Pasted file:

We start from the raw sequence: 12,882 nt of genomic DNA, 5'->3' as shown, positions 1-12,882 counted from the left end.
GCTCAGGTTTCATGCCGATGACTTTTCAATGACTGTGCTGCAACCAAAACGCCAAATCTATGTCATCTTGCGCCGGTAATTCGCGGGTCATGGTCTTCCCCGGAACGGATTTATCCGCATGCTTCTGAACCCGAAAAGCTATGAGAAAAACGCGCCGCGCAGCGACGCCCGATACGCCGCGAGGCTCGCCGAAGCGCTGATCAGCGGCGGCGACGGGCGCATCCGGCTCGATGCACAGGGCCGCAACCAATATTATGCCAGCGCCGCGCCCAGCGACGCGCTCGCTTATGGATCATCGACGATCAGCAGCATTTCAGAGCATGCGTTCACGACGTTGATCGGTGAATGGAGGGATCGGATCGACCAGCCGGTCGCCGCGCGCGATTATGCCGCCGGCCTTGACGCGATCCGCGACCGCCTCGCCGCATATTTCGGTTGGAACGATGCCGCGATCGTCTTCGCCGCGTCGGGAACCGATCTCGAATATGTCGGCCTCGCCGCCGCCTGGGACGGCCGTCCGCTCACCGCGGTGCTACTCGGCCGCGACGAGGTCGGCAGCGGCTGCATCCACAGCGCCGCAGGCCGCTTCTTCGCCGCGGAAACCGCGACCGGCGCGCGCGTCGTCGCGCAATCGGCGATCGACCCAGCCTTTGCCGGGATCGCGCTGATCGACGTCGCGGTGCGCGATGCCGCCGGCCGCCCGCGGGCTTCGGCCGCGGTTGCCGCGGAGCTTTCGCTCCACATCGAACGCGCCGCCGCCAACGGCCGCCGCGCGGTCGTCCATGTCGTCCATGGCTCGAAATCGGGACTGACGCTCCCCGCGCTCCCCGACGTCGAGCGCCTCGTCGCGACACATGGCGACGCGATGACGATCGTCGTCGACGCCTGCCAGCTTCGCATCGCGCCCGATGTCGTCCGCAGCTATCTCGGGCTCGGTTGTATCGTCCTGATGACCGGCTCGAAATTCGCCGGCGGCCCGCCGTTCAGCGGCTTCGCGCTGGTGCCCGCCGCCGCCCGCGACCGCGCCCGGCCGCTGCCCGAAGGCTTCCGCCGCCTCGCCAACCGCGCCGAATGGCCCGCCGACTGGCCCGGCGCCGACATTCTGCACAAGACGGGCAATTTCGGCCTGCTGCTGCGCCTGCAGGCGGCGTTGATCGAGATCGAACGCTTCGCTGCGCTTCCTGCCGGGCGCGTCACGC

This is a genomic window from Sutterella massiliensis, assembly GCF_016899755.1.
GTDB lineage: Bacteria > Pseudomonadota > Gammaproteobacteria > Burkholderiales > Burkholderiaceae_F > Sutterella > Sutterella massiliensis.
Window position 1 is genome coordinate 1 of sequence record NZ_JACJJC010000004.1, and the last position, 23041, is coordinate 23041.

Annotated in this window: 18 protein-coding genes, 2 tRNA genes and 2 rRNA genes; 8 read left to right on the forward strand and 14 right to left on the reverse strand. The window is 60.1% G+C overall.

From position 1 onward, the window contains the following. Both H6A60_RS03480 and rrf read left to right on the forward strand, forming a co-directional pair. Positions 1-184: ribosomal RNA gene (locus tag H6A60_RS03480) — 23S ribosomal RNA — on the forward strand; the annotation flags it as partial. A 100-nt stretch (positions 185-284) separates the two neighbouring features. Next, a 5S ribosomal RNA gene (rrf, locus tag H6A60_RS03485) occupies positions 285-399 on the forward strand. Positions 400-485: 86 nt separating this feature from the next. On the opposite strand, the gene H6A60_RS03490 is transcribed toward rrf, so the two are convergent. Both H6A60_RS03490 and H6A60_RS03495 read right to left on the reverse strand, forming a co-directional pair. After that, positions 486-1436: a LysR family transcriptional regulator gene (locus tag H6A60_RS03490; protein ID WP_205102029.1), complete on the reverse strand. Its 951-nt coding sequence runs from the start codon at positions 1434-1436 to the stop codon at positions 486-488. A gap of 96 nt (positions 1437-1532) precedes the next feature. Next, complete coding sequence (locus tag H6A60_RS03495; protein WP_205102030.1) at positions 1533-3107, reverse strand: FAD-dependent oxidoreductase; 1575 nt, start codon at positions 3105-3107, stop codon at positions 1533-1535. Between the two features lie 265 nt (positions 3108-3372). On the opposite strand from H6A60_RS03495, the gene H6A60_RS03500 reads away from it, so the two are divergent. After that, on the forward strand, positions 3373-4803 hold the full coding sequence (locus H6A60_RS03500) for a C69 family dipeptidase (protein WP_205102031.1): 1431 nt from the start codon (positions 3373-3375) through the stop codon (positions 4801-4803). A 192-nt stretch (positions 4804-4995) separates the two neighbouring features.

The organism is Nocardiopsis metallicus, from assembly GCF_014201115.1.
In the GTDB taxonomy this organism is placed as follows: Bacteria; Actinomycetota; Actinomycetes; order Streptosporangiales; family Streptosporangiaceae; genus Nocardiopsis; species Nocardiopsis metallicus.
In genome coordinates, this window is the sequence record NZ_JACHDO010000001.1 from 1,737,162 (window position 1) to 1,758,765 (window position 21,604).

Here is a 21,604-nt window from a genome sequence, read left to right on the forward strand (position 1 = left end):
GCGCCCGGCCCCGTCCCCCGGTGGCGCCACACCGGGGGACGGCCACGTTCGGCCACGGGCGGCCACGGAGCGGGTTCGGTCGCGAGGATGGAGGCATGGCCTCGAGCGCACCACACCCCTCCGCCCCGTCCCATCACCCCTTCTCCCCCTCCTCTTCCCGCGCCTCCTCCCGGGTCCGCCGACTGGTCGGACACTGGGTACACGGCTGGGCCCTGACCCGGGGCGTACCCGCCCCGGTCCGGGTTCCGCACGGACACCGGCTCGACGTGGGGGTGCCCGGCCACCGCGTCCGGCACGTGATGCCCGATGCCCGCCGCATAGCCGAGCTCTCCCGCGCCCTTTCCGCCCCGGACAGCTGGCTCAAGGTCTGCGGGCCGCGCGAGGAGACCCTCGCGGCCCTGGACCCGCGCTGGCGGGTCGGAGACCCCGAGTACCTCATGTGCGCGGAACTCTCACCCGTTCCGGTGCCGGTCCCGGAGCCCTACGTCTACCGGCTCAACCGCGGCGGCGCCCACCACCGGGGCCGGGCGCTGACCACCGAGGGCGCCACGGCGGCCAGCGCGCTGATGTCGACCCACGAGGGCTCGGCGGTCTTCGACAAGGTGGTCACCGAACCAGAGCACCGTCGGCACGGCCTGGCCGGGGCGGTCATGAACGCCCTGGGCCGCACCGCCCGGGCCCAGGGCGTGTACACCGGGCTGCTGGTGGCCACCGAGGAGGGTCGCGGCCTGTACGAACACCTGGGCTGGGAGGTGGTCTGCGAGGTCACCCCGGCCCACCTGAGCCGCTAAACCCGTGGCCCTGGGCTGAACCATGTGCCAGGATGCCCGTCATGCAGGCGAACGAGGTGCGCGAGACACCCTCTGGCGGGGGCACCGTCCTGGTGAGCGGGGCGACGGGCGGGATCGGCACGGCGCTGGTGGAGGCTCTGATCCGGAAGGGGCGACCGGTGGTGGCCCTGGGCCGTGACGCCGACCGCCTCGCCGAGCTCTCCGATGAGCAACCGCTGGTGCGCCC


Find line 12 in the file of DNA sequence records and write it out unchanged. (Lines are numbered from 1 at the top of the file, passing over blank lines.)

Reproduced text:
GCGCCCGGCCCCGTCCCCCGGTGGCGCCACACCGGGGGACGGCCACGTTCGGCCACGGGCGGCCACGGAGCGGGTTCGGTCGCGAGGATGGAGGCATGGCCTCGAGCGCACCACACCCCTCCGCCCCGTCCCATCACCCCTTCTCCCCCTCCTCTTCCCGCGCCTCCTCCCGGGTCCGCCGACTGGTCGGACACTGGGTACACGGCTGGGCCCTGACCCGGGGCGTACCCGCCCCGGTCCGGGTTCCGCACGGACACCGGCTCGACGTGGGGGTGCCCGGCCACCGCGTCCGGCACGTGATGCCCGATGCCCGCCGCATAGCCGAGCTCTCCCGCGCCCTTTCCGCCCCGGACAGCTGGCTCAAGGTCTGCGGGCCGCGCGAGGAGACCCTCGCGGCCCTGGACCCGCGCTGGCGGGTCGGAGACCCCGAGTACCTCATGTGCGCGGAACTCTCACCCGTTCCGGTGCCGGTCCCGGAGCCCTACGTCTACCGGCTCAACCGCGGCGGCGCCCACCACCGGGGCCGGGCGCTGACCACCGAGGGCGCCACGGCGGCCAGCGCGCTGATGTCGACCCACGAGGGCTCGGCGGTCTTCGACAAGGTGGTCACCGAACCAGAGCACCGTCGGCACGGCCTGGCCGGGGCGGTCATGAACGCCCTGGGCCGCACCGCCCGGGCCCAGGGCGTGTACACCGGGCTGCTGGTGGCCACCGAGGAGGGTCGCGGCCTGTACGAACACCTGGGCTGGGAGGTGGTCTGCGAGGTCACCCCGGCCCACCTGAGCCGCTAAACCCGTGGCCCTGGGCTGAACCATGTGCCAGGATGCCCGTCATGCAGGCGAACGAGGTGCGCGAGACACCCTCTGGCGGGGGCACCGTCCTGGTGAGCGGGGCGACGGGCGGGATCGGCACGGCGCTGGTGGAGGCTCTGATCCGGAAGGGGCGACCGGTGGTGGCCCTGGGCCGTGACGCCGACCGCCTCGCCGAGCTCTCCGATGAGCAACCGCTGGTGCGCCC